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Microsoft and Symantec take down Bamital botnet

Posted 07 February 2013 03:50 CET by Kerry Brown

Working under an order issued by the US District Court of Alexandria, Virgina, and accompanied by federal marshals, technicians from Microsoft and Symantec disabled servers that controlled a botnet called Bamital.  This botnet affected as many as eight million users over several years, and hijacked their search results and redirected them to potentially harmful sites.

One server in New Jersey was seized and the operators of a second data center located in Virgina were persuaded to shut down a server at their parent company headquarters in The Netherlands.  Estimates of currently infected computers were said to be between 300,000 and 1 million PC’s.

One of the main sources of income from this particular botnet is said to be “click fraud” in which those who run the botnet get cash from advertisers who pay websites commissions when their users click on ads.   Microsoft and Symantec estimate that the botnet generated at least one million dollars a year through this scheme.

Those who are infected with this particular malware will now be redirected to a site showing a message from Microsoft and Symantec informing them that their computer has been infected.  Both companies are offering free tools for removal of the malware.

More information on the story can be seen at Reuters.

Grim107
MyCE Member
Posted on: 07 Feb 13 21:25
"Those who are infected with this particular malware will now be redirected to a site showing a message from Microsoft and Symantic informing them that their computer has been infected. Both companies are offering free tools for removal of the malware."

The problem with this is that people will write malware leading to pages that mimic this Microsoft one for scareware purposes.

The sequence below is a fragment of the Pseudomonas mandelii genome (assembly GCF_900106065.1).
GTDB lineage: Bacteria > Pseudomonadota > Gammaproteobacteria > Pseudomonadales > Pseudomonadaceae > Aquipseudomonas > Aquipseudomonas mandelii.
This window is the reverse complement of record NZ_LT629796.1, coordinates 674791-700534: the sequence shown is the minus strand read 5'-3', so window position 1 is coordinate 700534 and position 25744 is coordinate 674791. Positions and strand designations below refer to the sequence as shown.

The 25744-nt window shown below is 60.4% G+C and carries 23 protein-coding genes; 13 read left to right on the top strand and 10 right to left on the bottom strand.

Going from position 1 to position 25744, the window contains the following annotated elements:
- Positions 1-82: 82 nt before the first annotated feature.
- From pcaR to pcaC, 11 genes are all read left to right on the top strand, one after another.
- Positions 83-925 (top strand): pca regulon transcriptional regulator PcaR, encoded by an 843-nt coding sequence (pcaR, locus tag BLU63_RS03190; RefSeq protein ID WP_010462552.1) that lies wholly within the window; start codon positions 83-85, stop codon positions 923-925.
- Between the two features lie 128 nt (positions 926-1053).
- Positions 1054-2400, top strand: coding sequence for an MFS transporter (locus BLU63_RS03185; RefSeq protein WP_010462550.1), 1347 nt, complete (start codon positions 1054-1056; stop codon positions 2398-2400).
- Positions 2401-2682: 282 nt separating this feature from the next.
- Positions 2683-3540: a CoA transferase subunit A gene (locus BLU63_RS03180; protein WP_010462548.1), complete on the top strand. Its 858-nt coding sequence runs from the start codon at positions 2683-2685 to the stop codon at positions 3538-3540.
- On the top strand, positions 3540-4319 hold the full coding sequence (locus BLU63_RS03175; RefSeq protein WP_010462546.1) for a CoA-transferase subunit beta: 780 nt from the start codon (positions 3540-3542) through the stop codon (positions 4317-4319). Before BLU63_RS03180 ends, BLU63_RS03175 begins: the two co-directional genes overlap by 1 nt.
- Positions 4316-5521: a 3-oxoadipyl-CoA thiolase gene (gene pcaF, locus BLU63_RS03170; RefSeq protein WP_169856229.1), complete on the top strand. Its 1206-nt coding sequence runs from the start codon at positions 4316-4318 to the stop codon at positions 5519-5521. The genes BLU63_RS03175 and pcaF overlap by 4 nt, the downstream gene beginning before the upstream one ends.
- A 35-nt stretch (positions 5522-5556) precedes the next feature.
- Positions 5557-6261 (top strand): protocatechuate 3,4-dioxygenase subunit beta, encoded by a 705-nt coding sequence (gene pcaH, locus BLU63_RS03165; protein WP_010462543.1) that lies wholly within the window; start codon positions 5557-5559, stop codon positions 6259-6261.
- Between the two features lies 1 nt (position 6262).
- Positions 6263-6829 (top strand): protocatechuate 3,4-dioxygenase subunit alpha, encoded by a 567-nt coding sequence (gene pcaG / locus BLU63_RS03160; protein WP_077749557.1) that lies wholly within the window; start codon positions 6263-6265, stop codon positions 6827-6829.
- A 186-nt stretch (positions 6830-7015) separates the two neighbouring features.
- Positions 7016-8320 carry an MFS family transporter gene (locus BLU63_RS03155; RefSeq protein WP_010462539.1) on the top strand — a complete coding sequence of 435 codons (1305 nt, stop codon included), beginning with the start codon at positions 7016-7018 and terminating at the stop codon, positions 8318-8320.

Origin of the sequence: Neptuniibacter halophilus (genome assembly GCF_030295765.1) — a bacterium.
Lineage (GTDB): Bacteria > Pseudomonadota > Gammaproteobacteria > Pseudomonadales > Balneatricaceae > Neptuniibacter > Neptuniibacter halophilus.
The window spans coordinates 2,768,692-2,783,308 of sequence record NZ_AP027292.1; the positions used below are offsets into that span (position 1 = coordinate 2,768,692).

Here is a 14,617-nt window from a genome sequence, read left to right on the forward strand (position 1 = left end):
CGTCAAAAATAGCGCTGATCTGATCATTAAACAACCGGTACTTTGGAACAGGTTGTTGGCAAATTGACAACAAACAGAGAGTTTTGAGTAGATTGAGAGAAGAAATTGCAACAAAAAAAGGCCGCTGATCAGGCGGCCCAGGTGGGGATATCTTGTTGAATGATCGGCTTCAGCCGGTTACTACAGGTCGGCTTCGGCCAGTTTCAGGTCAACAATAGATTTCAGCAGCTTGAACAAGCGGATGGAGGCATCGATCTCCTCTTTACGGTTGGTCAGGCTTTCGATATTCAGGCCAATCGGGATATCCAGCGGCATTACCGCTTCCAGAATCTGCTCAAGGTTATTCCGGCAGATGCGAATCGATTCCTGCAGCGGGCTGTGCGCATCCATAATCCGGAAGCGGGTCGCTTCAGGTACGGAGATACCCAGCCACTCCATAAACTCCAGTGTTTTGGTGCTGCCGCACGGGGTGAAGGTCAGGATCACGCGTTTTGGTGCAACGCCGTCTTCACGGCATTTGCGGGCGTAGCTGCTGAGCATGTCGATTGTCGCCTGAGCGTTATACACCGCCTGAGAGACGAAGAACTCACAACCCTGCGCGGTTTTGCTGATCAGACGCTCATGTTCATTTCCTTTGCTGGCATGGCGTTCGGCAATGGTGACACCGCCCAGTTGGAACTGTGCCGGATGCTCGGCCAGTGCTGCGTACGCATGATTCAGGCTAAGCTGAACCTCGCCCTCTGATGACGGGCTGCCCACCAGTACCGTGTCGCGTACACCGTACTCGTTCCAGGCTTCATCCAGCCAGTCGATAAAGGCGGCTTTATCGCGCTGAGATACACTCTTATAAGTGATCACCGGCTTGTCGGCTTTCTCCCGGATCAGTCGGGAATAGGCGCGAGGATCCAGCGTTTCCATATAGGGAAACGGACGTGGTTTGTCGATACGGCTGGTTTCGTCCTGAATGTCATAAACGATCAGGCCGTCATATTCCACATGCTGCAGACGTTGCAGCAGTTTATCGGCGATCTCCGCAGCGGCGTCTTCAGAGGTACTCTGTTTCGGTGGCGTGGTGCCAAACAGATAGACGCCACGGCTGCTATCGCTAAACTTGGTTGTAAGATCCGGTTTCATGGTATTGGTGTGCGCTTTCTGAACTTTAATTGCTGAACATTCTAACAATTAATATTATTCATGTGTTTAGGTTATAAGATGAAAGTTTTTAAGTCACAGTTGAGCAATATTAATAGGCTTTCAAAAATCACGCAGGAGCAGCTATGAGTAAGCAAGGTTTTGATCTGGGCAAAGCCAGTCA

0 Agree

Kerry56
Administrator
Posted on: 07 Feb 13 21:56
^Yes, this sort of redirect to sites that are supposedly run by trusted companies has been used in the past by malware authors.

I'm sure the irony is not lost on Microsoft and Symantic, but there doesn't seem to be a better alternative.
0 Agree

TSJnachos117
MyCE Senior Member
Posted on: 08 Feb 13 01:00
Truth be told, that's probably the best solution. It's either that, or have Microsoft/Symantic attempt to track down the infected, and attempt to hack these computers and destroy the virus in secret. If they did that, how would they really be any different than the makers of malware?

Actually, I suppose what they're doing isn't that different, but still...
0 Agree

DukeNukem
MyCE Resident Commenter
Posted on: 12 Feb 13 20:21
Isn't it spelled "Symantec"?

Just sayin'.
0 Agree

Kerry56
Administrator
Posted on: 12 Feb 13 21:18
^Hey! At least I was consistent.
0 Agree

Seán
Senior Administrator & Reviewer
Posted on: 12 Feb 13 21:55
It'll be interesting to see if this is a persistent message or just a once off.

If it persistently appears, suspicious users will probably consider this itself to be a scam and a few searches should make it clear that this is a genuine message. Even if it means they pay a PC repair centre, that repair shop should hopefully be familiar with the virus.

On the other hand if it's a once off or with a "Do not show this message again" tick-box, there's a good chance many users will just close the Windows thinking it's another scareware scam.
0 Agree

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